According to Robert Nozick, intellectuals like socialism because it reminds them of school, where they are held in the highest esteem. In contrast with the real, market driven world, where intellectuals believe that things are mad, chaotic, and unrewarding of their abilities.
Perhaps the worst group of these elites constitute what Angelo Codevilla refers to as “the ruling class.” This ruling class has more in common with each other than the American people in general. He writes "Today’s ruling class, from Boston to San Diego, was formed by an educational system that exposed them to the same ideas and gave them remarkably uniform guidance, as well as tastes and habits. These amount to a social canon of judgments about good and evil, complete with secular sacred history, sins (against minorities and the environment), and saints. Using the right words and avoiding the wrong ones when referring to such matters—speaking the “in language—serves as a badge of identity."
The ruling class consists of both democrats and republicans, who want to “reform the American people’s family and spiritual lives.” The ruling class views religion and especially Christianity as the greatest barrier to human progress. According to Codevilla “While the unenlightened ones believe that man is created in the image and likeness of God and that we are subject to Him and to His nature’s laws, the enlightened ones know that we are the products of evolution, driven by chance, the environment, and the will to primacy.” These enlightened rulers believe it is up to them to move the rest of us “unenlightened children” in the right direction.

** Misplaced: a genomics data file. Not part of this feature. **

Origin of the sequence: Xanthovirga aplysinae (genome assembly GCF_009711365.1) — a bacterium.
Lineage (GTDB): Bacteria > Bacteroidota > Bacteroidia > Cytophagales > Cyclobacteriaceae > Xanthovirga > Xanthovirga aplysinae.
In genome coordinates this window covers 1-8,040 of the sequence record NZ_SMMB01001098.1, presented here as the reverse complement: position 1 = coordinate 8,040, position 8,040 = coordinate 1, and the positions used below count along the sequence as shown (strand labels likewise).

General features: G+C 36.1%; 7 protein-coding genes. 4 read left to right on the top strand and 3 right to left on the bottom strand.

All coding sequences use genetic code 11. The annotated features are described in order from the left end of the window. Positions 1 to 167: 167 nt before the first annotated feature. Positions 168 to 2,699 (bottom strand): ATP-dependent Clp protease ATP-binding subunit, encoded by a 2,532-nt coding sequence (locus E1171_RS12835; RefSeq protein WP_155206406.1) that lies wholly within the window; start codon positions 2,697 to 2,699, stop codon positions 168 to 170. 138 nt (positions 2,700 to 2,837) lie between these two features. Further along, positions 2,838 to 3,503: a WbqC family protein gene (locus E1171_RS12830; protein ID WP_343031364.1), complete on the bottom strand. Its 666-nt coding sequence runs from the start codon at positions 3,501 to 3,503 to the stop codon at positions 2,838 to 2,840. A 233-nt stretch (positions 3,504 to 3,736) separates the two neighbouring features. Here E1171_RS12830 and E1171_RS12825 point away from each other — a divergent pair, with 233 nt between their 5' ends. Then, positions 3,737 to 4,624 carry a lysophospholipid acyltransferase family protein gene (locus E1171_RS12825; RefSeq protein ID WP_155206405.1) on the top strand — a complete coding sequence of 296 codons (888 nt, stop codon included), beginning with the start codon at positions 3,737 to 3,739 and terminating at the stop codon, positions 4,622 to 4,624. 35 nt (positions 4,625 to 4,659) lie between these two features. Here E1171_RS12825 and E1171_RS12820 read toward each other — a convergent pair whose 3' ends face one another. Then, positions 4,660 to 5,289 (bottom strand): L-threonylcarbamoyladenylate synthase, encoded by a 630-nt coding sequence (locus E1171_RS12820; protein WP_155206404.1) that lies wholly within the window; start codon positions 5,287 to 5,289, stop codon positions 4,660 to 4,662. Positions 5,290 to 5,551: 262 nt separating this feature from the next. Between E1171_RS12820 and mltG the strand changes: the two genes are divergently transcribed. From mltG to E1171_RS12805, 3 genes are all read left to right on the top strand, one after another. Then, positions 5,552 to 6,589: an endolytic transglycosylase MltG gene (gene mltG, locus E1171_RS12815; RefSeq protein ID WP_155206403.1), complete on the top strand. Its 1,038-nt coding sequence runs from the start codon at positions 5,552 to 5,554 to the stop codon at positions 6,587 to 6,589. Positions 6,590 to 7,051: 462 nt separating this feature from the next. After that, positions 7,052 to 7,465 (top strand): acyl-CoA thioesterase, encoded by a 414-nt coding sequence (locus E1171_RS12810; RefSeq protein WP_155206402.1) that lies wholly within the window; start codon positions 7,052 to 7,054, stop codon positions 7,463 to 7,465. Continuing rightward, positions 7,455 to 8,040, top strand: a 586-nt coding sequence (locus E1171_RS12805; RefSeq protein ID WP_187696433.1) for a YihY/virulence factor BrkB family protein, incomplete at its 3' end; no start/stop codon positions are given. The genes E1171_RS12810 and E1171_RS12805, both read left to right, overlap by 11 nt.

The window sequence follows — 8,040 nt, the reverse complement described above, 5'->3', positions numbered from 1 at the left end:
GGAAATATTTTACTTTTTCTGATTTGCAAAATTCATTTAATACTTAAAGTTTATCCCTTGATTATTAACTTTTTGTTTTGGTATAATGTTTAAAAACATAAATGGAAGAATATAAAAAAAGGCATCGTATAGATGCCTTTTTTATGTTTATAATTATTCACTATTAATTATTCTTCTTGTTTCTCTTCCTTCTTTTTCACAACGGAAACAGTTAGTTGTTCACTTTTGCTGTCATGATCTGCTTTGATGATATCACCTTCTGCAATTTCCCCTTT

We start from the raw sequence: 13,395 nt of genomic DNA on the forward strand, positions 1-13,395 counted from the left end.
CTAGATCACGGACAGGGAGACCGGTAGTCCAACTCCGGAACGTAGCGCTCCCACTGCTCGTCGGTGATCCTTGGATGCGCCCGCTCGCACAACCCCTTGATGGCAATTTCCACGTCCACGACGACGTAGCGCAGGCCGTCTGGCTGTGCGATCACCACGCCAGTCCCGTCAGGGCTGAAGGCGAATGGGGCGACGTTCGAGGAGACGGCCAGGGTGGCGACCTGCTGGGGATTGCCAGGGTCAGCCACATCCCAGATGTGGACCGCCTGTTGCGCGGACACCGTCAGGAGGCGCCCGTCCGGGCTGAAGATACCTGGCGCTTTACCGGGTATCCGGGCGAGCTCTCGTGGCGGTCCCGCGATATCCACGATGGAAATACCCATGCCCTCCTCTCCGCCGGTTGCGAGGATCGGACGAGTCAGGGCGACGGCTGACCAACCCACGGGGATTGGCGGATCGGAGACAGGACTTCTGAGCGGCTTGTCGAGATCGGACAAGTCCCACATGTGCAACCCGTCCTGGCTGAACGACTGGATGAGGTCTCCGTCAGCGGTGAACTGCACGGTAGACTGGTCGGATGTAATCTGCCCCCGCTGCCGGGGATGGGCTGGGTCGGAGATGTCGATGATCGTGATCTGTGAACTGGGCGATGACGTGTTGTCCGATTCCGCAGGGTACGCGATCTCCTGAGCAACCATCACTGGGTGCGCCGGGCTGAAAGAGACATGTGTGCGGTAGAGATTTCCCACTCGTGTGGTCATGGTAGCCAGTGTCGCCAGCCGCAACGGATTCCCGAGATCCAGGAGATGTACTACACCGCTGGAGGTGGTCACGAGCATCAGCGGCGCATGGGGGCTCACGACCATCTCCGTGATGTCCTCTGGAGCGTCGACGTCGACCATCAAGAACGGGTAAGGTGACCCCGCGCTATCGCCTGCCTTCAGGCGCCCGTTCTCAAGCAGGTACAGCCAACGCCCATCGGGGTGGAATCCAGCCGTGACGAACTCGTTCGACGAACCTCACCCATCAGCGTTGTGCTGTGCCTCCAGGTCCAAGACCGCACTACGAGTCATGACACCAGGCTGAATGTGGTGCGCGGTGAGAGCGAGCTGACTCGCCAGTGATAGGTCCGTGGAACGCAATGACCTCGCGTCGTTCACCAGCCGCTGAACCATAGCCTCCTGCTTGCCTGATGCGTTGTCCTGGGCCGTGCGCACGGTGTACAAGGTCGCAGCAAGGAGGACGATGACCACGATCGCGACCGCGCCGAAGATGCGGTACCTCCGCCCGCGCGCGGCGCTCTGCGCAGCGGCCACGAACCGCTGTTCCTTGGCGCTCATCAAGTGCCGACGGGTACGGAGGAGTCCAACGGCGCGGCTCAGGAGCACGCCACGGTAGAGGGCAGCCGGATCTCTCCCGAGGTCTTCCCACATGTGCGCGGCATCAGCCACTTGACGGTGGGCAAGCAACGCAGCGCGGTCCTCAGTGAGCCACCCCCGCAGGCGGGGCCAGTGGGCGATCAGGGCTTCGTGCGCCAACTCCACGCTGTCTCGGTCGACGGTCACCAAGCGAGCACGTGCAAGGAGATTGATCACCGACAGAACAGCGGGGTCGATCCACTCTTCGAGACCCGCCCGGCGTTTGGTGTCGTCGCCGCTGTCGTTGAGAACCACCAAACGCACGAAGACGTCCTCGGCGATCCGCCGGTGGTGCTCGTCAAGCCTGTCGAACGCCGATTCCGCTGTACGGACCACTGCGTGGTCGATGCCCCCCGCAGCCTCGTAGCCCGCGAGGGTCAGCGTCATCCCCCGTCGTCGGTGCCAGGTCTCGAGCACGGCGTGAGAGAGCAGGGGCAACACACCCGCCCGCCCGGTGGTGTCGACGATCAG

Professor Berger has argued that the most religious country in the world is India, while the least religious is Sweden. Consequently, America is a nation of Indians governed by Swedes. Psalms tells us that “the fool says in his heart that there is no God.” The time has come to vote these "fools" out of office and put in their place, conservative people of faith who are committed to God and His righteousness. We need to pray that God frustrates the efforts of all the elites and especially those in the ruling class.
Jeremiah 17:5 warns “Cursed is the man who trusts in man and makes flesh his strength, whose heart departs from the Lord.” Finally, we need to put our trust in God, not in politicians who promise us a free lunch. Such largess only increases our already unsustainable national debt. If America has any hope for a future, we must get right with God and put our trust in Him.
Thomas Sowell, Intellectuals and Society (New York: Basic Books, 2009), 2-3.
 Ibid., 29.
 Slavisa Tasic, “The Modern Growth of Government,” The Independent Review vol 14, no. 4 (Spring 2010), 561.
 Robert Nozick, “Why do Intellectuals oppose Capitalism?” in Socratic Puzzles (Cambridge, MA: Harvard University Press, 1987), 280-95.
 Angelo Codevilla, “America’s Ruling Class—And the Perils of Revolution” in The American Spectator, (July- August 2010), 2.
 Ibid., 13.